I gave a reading yesterday. And the reading was beautiful and amazing and so much healing came through for the client. Among the many cards I pulled, one of the central cards in the reading was the 6 of Swords. And I wasn’t at all surprised to see it there, but I was a little annoyed. The 6 of Swords is following me. Or, more accurately, it’s following my clients. In nearly every long-form reading I do for clients the 6 of Swords is there, in some way, coming forward with invitations into healing.
6 of Swords isn’t exactly the happiest card out there. And it’s one that is deeply intertwined with themes of death, vulnerability, and the afterlife. But I love to see it every time it comes up. Because while it carries these death-like themes, and even seems to evoke Charon ferrying souls across the River Styx, it is deeply intertwined with themes of life. That’s what all 6s do in tarot: they play with opposites, with reflections, the liminal space where the individual and the collective meld.
The 6 of Swords invites us to ask for help, to let ourselves be ferried across a river, to let others do for us what we do not have the skill to do for ourselves. An important, if mundane, message on its own. But so often this card also comes up as an invitation into the work of the psychopomp. Psychopomps are those who can span two realms and who use that ability to ferry people, spirits, souls, ideas across that liminal space in between. For examples from myth, think Charon, Mercury, Hermes, Odin; they are the guides of the undead. In a more spiritual sense, this card offers an invitation into ancestor work, breaking ancestral patterns, and healing the deep hurt of those who came before us. If that sounds heavy, well, it can be. Much like the work of working with magic, enchantment, abundance, and nature spirits in a society that denies them. Working with anything that you were raised to fear, avoid or deny, will always have its heavy parts.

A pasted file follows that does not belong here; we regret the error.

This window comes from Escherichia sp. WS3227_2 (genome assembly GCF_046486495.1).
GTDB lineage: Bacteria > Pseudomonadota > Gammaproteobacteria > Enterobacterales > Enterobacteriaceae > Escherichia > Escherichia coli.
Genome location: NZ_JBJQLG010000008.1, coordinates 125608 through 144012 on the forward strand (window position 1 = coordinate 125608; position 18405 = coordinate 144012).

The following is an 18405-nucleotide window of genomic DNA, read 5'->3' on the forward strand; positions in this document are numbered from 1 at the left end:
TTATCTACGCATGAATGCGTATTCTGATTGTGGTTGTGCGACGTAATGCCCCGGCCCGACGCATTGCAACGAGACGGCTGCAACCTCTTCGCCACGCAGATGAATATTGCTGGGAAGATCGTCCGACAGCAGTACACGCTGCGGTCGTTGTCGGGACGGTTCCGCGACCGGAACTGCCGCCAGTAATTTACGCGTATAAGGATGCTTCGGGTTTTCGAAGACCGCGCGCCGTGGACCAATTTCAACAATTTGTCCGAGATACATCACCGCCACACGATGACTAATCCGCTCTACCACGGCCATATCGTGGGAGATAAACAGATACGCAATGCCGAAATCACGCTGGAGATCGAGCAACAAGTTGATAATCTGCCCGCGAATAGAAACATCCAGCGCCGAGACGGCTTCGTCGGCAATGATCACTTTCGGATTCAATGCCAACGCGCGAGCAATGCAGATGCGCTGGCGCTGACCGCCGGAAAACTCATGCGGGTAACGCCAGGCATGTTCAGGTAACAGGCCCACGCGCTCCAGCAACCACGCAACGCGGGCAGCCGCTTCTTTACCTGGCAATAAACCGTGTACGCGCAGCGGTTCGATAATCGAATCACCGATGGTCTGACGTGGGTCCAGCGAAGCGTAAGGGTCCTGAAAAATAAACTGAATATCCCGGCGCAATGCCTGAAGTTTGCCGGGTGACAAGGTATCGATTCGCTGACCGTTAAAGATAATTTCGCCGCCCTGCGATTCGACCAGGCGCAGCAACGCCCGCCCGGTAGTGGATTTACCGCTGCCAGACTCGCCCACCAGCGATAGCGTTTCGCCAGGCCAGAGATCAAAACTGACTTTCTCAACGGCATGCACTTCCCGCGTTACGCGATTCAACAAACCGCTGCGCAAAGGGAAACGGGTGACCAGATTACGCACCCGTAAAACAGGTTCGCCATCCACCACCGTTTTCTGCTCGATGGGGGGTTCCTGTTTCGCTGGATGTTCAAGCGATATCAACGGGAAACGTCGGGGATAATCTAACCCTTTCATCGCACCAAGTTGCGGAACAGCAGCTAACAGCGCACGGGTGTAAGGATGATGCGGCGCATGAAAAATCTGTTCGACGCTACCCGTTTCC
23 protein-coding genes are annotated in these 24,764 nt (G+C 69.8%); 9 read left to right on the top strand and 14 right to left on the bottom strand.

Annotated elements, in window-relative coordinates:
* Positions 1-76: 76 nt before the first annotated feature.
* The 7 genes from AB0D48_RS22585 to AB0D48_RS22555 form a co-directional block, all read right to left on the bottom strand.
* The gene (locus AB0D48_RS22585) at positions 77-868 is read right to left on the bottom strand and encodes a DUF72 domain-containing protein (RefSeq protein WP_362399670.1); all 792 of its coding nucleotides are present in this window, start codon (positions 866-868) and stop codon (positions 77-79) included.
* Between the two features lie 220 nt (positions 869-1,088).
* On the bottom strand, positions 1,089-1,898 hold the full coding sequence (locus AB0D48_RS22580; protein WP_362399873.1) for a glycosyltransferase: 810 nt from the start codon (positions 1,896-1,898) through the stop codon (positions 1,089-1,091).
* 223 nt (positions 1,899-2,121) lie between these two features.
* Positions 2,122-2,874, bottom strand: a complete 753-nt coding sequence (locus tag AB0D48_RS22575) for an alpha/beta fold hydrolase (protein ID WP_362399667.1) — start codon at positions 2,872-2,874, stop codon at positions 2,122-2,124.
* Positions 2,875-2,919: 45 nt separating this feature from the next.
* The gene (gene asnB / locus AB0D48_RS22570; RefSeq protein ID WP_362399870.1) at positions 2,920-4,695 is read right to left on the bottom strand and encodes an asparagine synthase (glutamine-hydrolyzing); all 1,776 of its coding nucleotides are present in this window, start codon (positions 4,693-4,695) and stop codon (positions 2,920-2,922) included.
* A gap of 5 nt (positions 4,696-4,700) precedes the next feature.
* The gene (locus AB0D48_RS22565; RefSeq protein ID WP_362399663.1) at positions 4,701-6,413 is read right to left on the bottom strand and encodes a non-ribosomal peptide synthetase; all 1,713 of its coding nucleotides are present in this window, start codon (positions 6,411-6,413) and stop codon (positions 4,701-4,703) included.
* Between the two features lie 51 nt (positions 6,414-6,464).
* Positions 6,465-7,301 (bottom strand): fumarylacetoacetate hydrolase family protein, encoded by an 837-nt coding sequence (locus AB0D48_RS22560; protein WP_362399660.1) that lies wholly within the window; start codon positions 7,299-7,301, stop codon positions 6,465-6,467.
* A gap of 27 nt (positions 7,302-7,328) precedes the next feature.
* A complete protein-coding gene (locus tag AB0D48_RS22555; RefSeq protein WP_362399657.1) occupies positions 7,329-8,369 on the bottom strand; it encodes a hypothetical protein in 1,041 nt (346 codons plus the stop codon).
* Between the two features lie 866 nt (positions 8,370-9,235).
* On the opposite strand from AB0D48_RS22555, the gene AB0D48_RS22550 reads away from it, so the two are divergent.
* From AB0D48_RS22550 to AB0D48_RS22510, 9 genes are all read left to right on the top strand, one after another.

But it always fills my heart to see this card come up for my clients, to seem them called into their own role of psychopomping, in their own ways. Because this is a work of hope and life.
You see, I, too, am a psychopomp, a guide of the dead. And yet, I am so utterly bored with talk of the beyond, of grief, of passing away. I am a psychopomp firmly rooted in and concerned with this material plane. I am a psychopomp in service to life. And I firmly believe that the work of psychopomps generally is the work of life. Ancestor work is the work of living.
We’re physical beings. We’re in a physical existence. We have influence on the physical world in a way that spirits do not. And our ability to influence the physical, to create change in the material world, is our power. Ancestor work helps you tap into that power. It helps you to use your power in a way that creates what you want to see created, instead of perpetuating the patterns of your ancestors. Looking to the past to heal, helps you create and move forward into a better world. Confronting legacies of white supremacy, the ways our ancestors worked to survive the devastating impacts of a capitalist/partriarchal/colonialist system on all of our ancestors…this is the the kind of death work that the 6 of Swords invites us into and it is in service of living and living well.
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